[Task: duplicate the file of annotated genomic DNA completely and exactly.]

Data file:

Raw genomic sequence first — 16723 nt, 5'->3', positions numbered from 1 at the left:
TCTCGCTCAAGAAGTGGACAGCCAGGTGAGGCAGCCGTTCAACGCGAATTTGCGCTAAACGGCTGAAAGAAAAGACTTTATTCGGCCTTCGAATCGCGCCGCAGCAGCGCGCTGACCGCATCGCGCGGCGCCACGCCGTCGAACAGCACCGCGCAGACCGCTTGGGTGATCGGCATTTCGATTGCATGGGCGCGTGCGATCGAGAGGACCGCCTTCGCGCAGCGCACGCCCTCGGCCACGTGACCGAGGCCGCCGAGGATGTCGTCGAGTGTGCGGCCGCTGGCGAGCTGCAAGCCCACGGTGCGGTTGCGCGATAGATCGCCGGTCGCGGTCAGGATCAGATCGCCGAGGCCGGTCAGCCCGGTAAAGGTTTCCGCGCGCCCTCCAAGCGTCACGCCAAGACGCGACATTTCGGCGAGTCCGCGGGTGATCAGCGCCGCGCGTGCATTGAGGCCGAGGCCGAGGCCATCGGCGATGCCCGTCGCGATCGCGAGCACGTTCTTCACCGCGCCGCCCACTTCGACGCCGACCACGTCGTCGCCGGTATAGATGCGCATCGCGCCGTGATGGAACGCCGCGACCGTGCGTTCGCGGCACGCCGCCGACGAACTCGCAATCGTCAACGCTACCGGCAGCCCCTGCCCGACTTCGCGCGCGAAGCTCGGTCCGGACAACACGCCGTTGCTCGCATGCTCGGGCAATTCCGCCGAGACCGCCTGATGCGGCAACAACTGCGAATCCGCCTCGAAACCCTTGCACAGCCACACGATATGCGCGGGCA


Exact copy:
Raw genomic sequence first — 16723 nt, 5'->3', positions numbered from 1 at the left:
TCTCGCTCAAGAAGTGGACAGCCAGGTGAGGCAGCCGTTCAACGCGAATTTGCGCTAAACGGCTGAAAGAAAAGACTTTATTCGGCCTTCGAATCGCGCCGCAGCAGCGCGCTGACCGCATCGCGCGGCGCCACGCCGTCGAACAGCACCGCGCAGACCGCTTGGGTGATCGGCATTTCGATTGCATGGGCGCGTGCGATCGAGAGGACCGCCTTCGCGCAGCGCACGCCCTCGGCCACGTGACCGAGGCCGCCGAGGATGTCGTCGAGTGTGCGGCCGCTGGCGAGCTGCAAGCCCACGGTGCGGTTGCGCGATAGATCGCCGGTCGCGGTCAGGATCAGATCGCCGAGGCCGGTCAGCCCGGTAAAGGTTTCCGCGCGCCCTCCAAGCGTCACGCCAAGACGCGACATTTCGGCGAGTCCGCGGGTGATCAGCGCCGCGCGTGCATTGAGGCCGAGGCCGAGGCCATCGGCGATGCCCGTCGCGATCGCGAGCACGTTCTTCACCGCGCCGCCCACTTCGACGCCGACCACGTCGTCGCCGGTATAGATGCGCATCGCGCCGTGATGGAACGCCGCGACCGTGCGTTCGCGGCACGCCGCCGACGAACTCGCAATCGTCAACGCTACCGGCAGCCCCTGCCCGACTTCGCGCGCGAAGCTCGGTCCGGACAACACGCCGTTGCTCGCATGCTCGGGCAATTCCGCCGAGACCGCCTGATGCGGCAACAACTGCGAATCCGCCTCGAAACCCTTGCACAGCCACACGATATGCGCGGGCA